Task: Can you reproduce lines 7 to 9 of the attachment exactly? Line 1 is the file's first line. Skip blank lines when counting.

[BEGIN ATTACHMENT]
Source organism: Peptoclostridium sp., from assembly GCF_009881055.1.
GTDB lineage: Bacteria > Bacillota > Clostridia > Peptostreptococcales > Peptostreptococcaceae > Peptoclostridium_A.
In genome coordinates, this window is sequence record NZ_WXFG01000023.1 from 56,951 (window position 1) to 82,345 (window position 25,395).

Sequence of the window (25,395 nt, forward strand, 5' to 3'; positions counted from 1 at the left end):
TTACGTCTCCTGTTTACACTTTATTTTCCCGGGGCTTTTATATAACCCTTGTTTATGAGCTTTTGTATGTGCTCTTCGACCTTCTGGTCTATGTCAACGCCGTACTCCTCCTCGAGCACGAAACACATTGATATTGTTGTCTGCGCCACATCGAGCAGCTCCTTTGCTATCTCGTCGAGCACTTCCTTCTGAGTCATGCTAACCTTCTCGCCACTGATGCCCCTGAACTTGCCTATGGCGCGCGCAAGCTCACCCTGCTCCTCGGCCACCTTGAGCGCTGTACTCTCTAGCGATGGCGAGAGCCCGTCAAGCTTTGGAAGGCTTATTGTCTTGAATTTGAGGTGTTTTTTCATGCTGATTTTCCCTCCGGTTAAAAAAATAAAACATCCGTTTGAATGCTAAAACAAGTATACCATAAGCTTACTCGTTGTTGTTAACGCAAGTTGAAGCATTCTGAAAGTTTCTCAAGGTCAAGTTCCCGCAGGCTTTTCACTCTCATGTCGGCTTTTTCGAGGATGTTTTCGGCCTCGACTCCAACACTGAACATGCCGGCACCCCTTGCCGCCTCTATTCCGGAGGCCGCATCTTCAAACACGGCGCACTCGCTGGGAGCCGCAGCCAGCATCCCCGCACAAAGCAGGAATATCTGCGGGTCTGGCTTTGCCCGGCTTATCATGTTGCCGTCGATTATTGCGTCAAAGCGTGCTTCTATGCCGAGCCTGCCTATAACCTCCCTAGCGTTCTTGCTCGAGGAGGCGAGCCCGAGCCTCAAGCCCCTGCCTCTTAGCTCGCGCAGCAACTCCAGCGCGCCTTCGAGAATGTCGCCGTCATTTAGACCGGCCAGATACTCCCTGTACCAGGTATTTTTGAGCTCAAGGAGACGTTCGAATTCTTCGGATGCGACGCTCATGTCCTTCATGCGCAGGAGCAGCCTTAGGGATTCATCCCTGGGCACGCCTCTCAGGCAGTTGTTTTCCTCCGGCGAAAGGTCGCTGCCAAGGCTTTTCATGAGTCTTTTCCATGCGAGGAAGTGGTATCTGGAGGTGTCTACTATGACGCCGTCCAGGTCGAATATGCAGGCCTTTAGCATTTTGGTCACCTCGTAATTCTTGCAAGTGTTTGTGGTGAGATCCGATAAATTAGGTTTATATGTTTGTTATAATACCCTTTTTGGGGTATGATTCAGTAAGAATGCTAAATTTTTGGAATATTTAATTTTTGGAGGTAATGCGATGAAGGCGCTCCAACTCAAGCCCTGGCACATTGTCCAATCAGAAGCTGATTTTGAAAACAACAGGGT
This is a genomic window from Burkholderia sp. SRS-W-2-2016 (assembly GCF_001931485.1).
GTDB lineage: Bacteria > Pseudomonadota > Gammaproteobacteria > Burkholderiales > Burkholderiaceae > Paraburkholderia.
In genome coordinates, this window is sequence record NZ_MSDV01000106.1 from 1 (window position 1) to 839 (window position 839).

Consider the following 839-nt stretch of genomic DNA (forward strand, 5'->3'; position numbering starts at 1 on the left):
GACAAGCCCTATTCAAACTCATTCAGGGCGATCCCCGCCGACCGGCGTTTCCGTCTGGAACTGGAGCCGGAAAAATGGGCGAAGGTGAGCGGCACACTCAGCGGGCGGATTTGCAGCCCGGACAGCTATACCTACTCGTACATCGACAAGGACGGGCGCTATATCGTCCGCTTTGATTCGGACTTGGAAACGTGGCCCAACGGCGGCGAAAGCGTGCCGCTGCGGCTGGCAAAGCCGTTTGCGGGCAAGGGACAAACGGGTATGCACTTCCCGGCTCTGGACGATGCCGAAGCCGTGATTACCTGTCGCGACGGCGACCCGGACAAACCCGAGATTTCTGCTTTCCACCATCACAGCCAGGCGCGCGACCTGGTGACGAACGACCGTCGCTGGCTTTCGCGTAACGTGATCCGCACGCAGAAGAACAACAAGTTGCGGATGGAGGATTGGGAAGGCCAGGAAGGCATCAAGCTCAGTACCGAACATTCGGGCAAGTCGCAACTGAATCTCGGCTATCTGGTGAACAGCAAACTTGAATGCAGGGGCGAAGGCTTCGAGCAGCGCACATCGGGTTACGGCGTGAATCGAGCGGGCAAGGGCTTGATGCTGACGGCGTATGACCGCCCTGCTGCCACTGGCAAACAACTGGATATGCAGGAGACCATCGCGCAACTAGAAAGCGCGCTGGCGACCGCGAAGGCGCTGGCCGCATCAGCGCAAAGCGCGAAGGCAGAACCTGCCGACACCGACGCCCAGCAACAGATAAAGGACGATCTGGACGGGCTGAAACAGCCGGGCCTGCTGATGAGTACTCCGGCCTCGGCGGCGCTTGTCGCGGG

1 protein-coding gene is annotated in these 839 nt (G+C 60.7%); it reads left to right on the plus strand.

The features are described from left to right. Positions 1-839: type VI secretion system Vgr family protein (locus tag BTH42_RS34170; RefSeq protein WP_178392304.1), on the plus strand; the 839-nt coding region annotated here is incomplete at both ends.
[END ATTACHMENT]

GTDB lineage: Bacteria > Pseudomonadota > Gammaproteobacteria > Burkholderiales > Burkholderiaceae > Paraburkholderia.
In genome coordinates, this window is sequence record NZ_MSDV01000106.1 from 1 (window position 1) to 839 (window position 839).

Consider the following 839-nt stretch of genomic DNA (forward strand, 5'->3'; position numbering starts at 1 on the left):